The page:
Even before Spago reopened in October after its three-month facelift, everyone was buzzing about the reveal of Wolfgang Puck’s rebooted fine dining staple. With the restaurant’s success over 30 years, of which both James Beard and Michelin have taken note, a built-in audience arrives, perhaps all too eager to "ooh" and "aah" over executive chef Lee Hefter’s reworked, cross-cultural bill of fare. In addition to California—whose cuisine Puck reinvented and reigns as the godfather of—the far reaches of Asia, Italy and France stamp the menu. An appetizer of "BBQ" skate wing brushed with a bright, spicy sambal seems like a prelude to greatness, but medallions of beautiful crimson-brown venison fillet languish in a slightly too sweet, though pleasantly spiced, reduction.
But, did anyone notice that a napkin was missing or a side of caramelized Brussels sprouts emerged from the kitchen after entrées were already finished? Service isn't perfect—if a bit sloppy—but at a restaurant charging, sometimes, $79 for an entrée, it very well should be.
Clean lines and blocks of black and white define Spago's modernized dining room, whose makeunder includes ditching garish dressings in favor of minimalist dishware and contemporary, if a bit incongruous, wall art with a nod to the obvious—Puck is really trying to hammer his point home: this is the new Spago.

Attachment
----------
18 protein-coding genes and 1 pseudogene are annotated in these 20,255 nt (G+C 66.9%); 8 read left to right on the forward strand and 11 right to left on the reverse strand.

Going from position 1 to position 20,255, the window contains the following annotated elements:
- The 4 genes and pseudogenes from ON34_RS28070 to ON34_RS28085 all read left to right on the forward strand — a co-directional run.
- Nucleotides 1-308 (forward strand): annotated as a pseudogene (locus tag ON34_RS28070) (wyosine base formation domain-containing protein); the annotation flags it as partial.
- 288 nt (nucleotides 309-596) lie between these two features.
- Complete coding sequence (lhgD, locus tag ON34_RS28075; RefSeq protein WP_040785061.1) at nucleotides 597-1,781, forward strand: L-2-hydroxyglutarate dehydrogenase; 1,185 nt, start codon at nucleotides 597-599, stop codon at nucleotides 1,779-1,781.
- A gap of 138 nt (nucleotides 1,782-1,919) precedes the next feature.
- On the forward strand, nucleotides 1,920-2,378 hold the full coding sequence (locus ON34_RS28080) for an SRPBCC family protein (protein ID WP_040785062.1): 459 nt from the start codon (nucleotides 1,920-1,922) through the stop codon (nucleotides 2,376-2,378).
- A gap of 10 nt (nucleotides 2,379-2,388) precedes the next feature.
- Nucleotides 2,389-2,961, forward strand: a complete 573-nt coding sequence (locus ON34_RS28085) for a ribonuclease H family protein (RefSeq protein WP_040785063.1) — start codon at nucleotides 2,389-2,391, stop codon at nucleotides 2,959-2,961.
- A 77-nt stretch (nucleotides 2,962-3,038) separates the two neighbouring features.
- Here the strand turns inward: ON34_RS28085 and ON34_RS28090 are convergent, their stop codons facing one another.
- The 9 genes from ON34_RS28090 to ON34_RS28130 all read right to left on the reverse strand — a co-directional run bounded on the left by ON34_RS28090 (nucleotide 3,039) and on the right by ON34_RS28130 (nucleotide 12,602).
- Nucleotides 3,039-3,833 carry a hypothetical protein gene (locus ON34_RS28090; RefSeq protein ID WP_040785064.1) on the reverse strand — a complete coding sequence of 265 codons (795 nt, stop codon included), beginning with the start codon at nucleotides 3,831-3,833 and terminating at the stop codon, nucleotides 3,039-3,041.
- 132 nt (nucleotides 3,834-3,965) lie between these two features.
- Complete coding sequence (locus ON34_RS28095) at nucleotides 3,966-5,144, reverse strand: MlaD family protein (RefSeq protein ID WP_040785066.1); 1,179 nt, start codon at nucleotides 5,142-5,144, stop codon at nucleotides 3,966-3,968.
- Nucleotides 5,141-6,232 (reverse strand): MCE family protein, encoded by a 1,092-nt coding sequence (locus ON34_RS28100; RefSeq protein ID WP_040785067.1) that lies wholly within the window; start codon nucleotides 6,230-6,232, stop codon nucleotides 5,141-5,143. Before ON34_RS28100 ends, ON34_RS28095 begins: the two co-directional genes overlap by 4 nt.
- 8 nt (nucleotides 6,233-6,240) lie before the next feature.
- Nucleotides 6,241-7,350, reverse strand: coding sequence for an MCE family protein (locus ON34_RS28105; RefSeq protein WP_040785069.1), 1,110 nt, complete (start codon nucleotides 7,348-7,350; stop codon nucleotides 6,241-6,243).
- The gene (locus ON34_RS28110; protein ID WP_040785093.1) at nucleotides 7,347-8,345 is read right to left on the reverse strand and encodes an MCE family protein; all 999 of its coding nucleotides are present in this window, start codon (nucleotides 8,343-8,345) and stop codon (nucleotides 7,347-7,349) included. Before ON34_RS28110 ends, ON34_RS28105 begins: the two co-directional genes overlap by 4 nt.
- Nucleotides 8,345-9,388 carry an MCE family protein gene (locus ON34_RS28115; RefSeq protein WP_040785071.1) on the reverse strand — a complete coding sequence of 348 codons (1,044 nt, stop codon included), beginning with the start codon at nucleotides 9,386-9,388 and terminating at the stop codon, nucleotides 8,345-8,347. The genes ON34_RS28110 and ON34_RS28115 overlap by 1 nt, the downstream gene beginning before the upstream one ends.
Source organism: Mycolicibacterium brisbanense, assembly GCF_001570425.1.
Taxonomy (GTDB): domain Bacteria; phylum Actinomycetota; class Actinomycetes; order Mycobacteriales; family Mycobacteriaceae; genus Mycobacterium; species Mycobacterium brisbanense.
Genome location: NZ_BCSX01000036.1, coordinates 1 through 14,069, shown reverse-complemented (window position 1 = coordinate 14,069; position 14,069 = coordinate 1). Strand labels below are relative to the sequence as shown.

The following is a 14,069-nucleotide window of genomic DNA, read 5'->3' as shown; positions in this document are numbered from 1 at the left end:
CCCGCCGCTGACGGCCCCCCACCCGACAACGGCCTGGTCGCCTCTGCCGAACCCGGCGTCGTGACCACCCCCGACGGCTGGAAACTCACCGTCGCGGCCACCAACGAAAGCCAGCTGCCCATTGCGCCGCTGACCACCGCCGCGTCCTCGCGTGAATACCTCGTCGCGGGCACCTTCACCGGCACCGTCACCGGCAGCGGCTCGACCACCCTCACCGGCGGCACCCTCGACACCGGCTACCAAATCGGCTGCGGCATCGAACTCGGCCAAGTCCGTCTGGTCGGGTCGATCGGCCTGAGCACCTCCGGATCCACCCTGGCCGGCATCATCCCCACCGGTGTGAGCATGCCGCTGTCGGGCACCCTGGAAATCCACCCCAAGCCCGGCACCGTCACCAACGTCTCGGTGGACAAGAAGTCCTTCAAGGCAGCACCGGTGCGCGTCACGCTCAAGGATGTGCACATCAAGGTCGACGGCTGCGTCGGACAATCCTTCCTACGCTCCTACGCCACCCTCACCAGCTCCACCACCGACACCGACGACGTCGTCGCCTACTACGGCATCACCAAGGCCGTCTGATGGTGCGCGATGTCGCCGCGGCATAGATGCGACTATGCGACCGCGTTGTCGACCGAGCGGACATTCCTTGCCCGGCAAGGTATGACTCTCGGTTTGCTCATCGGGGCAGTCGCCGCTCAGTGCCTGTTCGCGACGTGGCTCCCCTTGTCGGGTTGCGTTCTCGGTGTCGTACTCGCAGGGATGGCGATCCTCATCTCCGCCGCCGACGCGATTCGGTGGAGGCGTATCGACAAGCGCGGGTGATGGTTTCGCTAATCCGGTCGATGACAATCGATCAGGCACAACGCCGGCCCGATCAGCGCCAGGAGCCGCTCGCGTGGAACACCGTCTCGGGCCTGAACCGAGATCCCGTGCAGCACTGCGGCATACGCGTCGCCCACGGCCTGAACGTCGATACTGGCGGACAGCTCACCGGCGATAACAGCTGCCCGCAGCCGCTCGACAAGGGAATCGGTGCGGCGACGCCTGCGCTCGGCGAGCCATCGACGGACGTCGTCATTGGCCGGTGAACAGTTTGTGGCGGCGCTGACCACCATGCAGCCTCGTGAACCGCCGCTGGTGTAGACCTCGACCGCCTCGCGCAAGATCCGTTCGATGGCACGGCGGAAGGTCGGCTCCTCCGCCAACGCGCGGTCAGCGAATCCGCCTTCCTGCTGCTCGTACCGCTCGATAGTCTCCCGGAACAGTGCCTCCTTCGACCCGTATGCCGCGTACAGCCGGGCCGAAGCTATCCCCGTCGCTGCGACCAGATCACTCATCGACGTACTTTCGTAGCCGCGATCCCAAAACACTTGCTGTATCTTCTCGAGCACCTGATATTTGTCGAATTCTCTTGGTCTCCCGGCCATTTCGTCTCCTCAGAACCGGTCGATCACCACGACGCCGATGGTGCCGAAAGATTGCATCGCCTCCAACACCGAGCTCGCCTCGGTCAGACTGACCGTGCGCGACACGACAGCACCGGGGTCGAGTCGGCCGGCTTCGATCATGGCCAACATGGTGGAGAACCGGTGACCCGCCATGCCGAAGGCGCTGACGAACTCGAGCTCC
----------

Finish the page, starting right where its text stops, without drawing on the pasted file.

What to eat: The chirashi sushi—a terra cotta bowl filled with crushed ice and a traditional wooden box with slices of impeccably fresh blue fin tuna, uni and salmon roe pearls—challenges any sushi restaurant in the city. BBQ skate wing, delicately flaky, is packed with flavor thanks to an Indonesian sambal heavy on the lemongrass. Pastry chef Sherry’s Yard’s Passion, Pineapple, Mango tastes like a trip to the Tropics, with a $15 price tag that’s just a bit cheaper.
Where to sit: The charming, semi-covered outdoor patio, with its modern, oversized fireplaces and strategically positioned olive trees, is a must. Despite built-in heaters, it does get chilly on colder nights, so opt for an indoor table toward the glassed-in exhibition kitchen.
What to drink: As one would expect from a Wolfgang Puck, fine-dining establishment, the "wine list" is an impressively comprehensive bible. Turn to the user-friendly, front pages to navigate by-the-glass selections. Sake or dry Riesling pair equally well with dishes with Asian to European influences.
Conversation Piece: Seeing stars? Any night of the week, you're bound to see a famous face or two.